We accept the fact that Buddha was imperfect, and that his teachings were partly coloured by his culture, his age, and the idiosyncrasies inherent to them, and we also know that we are also weighed down by our own idiosyncrasies. Nobody is perfect, nobody was perfect, and nobody will be.
What we can strive for, in full honesty and humility, is to better understand ourselves and the functioning of our thought processes in order to better understand our brethren and the world we are living in. Tolerance, forgiveness, and love can only be achieved after a long and arduous process begun inside of us. We believe that Buddhism, adapted to us now (the famous "here and now"), and cleansed as much as possible of its understandable accretions, can offer much in the way of personal and worldwide salvation.
We do believe, just like you do, that Progressive Buddhism is the future of the Middle Way.
Thank you for listening to our views, and thank you Justin for inviting us to join the blog!
(For more on our views, please read our "Statement of Principles" on the society's webpage at http://www.bsoleb.org/statement.html)
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Thursday, 18 October 2007
A recent post by Army Chaplain candidate Somya Malasri to the blog Buddhist Military Sangha raises an interesting question: Can a Buddhist Join the Army? And, it raises further, related questions of what role we should expect for “force,” from the military or police, to play in society.
Many Western Buddhists are wholly non-violent, staunchly opposed to the violence the military might unleash, yet haven’t a scintilla of opposition to a competent, adequately careful police force in a free society. Policemen, like soldiers, often must use force, or violence, to achieve their ends, be it in the apprehension of suspected criminals or to deter harm coming to innocents.
Second Lieutenant Malasri cites Ven. K. Sri Damavanda [from “What Buddhist Believe,” downloadable from Buddhanet in PDF format, quoting the chapter beginning on page 385] which has the same ultimate source as the chapter “Simha’s Question Concerning Annihilation” which comes from Paul Carus’s compilation of Buddhist wisdom in a book published in 1894, called The Gospel of Buddha. [Where in the Pali canon the Simha story is, I haven’t been able to locate -- but I have little doubt it’s there, somewhere.]
Here, Buddha‘s words regarding police work in response to Simha‘s question asking whether Buddha permits punishment of the criminal:
‘He who deserves punishment must be punished. And he who is worthy of favor must be favored. Do not do injury to any living being but be just, filled with love and kindness.’ These injunctions are not contradictory because the person who is punished for his crimes will suffer his injury not through the ill will of the judge but through the evil act itself. His own acts have brought upon him the injury that the executors of the law inflict. When a magistrate punishes, he must not harbor hatred in his heart. When a murderer is put to death, he should realize that his punishment is the result of his own act.Thus, Buddha approves the administration of law and order within a society, even speaking of the death sentence, though I don't think we should presume that he approves of that based on the text here.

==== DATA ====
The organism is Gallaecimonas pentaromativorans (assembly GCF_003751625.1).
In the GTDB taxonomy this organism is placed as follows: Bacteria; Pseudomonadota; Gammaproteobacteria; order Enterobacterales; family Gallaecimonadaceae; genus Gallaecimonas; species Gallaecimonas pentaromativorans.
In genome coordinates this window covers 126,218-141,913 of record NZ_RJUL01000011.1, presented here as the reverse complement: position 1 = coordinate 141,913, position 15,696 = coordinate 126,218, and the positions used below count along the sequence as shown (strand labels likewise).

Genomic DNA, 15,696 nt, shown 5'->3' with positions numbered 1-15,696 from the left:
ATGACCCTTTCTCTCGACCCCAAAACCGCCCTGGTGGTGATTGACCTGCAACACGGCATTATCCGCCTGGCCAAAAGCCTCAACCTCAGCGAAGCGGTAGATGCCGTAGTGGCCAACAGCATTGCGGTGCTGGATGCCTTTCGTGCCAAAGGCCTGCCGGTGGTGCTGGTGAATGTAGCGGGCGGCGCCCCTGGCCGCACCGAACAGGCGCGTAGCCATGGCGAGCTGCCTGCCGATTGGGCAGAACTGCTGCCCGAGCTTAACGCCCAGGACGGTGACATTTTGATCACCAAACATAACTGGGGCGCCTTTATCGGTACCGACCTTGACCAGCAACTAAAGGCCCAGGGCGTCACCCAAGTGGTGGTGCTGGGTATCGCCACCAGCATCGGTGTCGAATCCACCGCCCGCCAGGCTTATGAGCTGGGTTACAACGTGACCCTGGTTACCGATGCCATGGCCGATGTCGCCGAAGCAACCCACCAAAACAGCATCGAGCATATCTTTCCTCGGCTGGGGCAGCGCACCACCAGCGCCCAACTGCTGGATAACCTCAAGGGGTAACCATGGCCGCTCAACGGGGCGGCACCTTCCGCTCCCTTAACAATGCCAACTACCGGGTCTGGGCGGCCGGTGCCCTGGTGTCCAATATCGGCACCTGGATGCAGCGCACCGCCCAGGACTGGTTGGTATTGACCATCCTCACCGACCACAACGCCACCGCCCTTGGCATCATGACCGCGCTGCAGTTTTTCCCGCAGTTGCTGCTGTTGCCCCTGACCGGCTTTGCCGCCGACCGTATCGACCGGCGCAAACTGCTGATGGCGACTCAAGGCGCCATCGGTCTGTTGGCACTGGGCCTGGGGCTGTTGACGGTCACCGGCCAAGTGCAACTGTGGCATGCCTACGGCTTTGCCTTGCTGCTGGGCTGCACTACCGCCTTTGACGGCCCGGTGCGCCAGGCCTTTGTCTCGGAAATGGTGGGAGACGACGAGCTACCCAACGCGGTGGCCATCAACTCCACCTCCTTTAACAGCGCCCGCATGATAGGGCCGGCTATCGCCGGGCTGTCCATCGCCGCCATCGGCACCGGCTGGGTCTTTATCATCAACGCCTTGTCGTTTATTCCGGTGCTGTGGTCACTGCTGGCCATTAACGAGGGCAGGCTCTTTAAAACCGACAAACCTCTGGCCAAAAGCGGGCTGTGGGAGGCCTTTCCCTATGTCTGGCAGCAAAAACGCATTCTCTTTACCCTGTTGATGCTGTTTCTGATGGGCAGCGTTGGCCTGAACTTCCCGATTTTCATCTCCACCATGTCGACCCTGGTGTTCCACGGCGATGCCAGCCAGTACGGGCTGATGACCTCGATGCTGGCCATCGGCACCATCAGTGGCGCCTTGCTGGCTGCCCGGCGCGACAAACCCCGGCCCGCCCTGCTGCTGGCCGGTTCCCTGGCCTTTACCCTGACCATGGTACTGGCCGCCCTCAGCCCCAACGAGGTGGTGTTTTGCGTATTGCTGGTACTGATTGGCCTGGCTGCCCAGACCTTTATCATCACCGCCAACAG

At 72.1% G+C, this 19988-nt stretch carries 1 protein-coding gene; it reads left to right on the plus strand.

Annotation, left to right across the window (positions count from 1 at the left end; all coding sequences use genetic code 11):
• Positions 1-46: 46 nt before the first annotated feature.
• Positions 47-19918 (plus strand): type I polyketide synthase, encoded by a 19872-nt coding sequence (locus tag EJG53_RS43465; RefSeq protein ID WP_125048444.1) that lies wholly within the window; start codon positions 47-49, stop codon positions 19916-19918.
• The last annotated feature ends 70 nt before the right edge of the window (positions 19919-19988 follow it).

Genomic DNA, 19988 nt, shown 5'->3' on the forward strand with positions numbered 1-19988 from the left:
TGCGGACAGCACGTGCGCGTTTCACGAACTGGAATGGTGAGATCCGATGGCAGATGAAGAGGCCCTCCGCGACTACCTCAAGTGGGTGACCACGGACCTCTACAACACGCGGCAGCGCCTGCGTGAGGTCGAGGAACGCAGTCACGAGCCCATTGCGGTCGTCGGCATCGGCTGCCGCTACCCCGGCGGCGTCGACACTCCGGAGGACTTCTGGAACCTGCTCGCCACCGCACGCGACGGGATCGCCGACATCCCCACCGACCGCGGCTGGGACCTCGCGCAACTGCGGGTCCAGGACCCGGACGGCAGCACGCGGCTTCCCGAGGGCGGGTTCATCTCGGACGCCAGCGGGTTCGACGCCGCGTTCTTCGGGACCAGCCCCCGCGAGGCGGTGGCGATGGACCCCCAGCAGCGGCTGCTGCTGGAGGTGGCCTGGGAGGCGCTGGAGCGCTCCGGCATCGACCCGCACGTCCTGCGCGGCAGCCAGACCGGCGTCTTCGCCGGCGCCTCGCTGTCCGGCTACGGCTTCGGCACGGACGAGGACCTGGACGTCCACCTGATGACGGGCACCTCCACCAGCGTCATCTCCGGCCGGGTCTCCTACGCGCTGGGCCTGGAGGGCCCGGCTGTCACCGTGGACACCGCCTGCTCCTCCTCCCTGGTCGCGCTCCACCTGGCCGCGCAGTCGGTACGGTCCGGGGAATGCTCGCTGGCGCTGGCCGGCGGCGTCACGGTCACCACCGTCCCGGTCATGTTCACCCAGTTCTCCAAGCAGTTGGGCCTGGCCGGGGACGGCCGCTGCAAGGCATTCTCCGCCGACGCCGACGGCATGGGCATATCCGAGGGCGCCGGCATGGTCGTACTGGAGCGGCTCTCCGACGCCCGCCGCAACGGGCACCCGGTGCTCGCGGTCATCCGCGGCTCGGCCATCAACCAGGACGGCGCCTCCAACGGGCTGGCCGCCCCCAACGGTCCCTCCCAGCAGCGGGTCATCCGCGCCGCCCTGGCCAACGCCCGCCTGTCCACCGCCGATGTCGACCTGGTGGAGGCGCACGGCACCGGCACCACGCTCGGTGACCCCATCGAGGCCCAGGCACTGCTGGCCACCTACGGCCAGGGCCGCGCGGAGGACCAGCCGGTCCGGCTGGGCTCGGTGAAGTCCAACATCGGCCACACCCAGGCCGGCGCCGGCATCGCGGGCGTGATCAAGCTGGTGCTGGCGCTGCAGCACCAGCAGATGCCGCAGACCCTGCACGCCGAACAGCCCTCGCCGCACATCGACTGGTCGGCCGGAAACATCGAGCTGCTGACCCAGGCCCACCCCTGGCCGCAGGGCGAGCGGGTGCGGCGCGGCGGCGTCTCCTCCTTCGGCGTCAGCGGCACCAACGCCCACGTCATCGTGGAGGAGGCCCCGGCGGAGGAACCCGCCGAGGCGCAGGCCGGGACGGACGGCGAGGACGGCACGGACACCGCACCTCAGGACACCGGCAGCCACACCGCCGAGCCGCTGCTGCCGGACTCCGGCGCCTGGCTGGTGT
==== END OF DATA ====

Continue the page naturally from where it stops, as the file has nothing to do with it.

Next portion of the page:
But the final Buddha quote from the military chaplain’s post, surprisingly, is this: “There is no justice in war or violence. When we declare war, we justify it , when others declare war, we say, it is unjust. Then who can justify war? Man should not follow the law of the jungle to overcome human problems.”
The most-often cited quote from the suttas declaring Buddhas opposition to war comes from the Sumyatta Nikaya (The Connected Discourse of the Buddha) 42.3, “Yodhajiva Sutta: To Yodhajiva (The Warrior)”:
When a warrior strives & exerts himself in battle, his mind is already seized, debased, & misdirected by the thought: 'May these beings be struck down or slaughtered or annihilated or destroyed. May they not exist.' If others then strike him down & slay him while he is thus striving & exerting himself in battle, then with the breakup of the body, after death, he is reborn in the hell called the realm of those slain in battle. But if he holds such a view as this: 'When a warrior strives & exerts himself in battle, if others then strike him down & slay him while he is striving & exerting himself in battle, then with the breakup of the body, after death, he is reborn in the company of devas slain in battle,' that is his wrong view. Now, there are two destinations for a person with wrong view, I tell you: either hell or the animal womb.Thus, a warrior goes to hell -- or is reborn into the unfortunate life of a weasel or a chicken or something.
Confusion arises in the modern day where military might isn’t an event of nations bumping heads in pursuit of territory, each having a rationalization for their cause. There are times, now, when nations are ruled by despotic men or gangsters who seek nuclear capability, restrict freedom, have no empathy for the impoverished lives of their citizens, and have the will to impose their harsh regime on a wider patch of the world or to extract payment or concessions or an agreement where there would be no contribution from outsiders to bring down their regime.